Earlier this week, the Oversight and Investigation subcommittee of the Energy and Commerce committee of the US House of Representatives undertook an investigation of direct-to-consumer (DTC) testing. To some, this investigation was long overdue; to others, it was a witch hunt by intrusive regulators. In any case, it’s pretty clear that this event will lead to regulatory oversight that will permanently shape genetic testing. Below, I’ve provided a few links with comments and highlights. Continue reading “A Roundup of Investigations into Direct-to-Consumer Genetic Testing”
I have three kids. All of them like to climb. Margot seems unnaturally compelled to climb things — no matter how imprudent. (She broke her clavicle at age 2 after climbing up to, and falling off of, the kitchen table.) Unfortunately, our San Francisco postage stamp yard has no good places to climb. Since I spent most of my childhood in a tree, the lack of climbable structures for my kids disturbed me. So, during a recent break between jobs, I built a climbing wall in our house. The kids love it and it was a hit at our recent holiday cookie party.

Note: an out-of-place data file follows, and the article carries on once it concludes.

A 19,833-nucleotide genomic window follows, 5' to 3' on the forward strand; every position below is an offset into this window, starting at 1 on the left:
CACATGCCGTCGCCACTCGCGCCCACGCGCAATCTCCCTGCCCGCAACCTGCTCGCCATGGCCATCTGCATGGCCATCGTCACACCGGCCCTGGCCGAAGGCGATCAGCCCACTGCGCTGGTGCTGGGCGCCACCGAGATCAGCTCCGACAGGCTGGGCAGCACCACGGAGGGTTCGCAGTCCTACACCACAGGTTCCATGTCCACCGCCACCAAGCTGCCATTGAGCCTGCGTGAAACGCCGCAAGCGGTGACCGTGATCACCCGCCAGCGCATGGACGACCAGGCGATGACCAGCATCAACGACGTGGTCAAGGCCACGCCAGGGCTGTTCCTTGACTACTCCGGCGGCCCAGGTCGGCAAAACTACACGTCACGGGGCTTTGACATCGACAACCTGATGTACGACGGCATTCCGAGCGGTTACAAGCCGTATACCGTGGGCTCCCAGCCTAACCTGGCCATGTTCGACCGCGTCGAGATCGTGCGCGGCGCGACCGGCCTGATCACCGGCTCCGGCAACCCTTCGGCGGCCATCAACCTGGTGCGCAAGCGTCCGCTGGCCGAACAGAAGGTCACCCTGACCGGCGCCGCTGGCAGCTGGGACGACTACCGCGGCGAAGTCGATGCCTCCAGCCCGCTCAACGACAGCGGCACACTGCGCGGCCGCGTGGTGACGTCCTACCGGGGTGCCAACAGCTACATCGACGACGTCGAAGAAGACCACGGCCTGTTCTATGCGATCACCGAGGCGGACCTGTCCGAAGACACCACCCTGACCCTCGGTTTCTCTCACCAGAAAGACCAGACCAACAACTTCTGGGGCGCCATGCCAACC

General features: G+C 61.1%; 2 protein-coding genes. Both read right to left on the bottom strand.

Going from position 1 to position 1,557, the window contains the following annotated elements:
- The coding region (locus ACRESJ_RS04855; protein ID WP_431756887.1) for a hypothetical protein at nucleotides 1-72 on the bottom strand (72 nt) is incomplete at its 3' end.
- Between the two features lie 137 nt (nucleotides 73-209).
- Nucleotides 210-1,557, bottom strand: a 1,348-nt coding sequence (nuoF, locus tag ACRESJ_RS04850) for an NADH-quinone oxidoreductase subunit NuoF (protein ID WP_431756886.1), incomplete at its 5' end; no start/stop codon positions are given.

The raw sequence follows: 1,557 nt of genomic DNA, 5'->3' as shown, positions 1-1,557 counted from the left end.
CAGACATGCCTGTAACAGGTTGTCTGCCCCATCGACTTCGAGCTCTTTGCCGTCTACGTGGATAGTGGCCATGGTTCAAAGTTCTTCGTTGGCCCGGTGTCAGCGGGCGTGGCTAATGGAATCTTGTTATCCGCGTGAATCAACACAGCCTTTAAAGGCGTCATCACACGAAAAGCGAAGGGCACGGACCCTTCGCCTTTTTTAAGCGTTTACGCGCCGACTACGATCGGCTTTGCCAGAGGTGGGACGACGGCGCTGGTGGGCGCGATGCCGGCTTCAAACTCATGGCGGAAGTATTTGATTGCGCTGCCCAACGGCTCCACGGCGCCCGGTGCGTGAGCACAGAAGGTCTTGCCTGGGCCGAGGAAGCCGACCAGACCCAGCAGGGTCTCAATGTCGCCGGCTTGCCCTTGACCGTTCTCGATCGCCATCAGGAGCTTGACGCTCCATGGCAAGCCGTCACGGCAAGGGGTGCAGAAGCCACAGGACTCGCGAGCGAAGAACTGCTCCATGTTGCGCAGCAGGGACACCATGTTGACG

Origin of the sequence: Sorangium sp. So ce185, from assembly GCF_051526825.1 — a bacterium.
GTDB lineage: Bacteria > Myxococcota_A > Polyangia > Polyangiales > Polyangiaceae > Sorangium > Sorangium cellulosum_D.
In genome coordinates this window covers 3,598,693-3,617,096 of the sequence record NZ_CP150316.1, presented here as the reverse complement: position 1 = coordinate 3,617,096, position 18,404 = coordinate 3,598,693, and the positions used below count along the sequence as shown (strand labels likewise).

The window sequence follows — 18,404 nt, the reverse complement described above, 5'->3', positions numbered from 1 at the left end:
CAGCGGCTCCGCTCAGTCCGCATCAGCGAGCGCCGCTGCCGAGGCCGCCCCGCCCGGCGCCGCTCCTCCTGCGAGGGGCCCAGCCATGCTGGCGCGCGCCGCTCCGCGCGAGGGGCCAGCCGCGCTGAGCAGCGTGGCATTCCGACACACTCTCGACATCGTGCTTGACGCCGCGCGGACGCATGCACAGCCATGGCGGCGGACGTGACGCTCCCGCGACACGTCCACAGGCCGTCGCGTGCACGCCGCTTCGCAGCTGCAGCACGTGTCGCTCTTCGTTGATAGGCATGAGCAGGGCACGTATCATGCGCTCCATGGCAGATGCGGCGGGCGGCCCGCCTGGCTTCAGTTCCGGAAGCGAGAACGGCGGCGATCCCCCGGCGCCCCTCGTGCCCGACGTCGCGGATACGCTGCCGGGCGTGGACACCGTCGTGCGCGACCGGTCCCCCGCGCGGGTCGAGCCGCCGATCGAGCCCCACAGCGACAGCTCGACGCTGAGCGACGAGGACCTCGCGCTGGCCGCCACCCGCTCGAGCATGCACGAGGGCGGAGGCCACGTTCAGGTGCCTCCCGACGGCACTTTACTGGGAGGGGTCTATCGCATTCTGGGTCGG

As many of you know by now, I left Genentech in September to join UC Berkeley as the Chief Scientist of the Genome Commons. I’m part of QB3, the California Institute for Quantitative Biology (no I don’t understand the abbreviation either).
I’m collaborating with Steven Brenner, Jasper Rine, and Lior Pachter at Berkeley, and Robert Nussbaum and Bernie Lo at UCSF, to address the technical, scientific, clinical, and ethical opportunities associated with interpreting genomic data. It’s an exciting time and an exciting place.
To be sure, I’ll be posting a lot more about that here.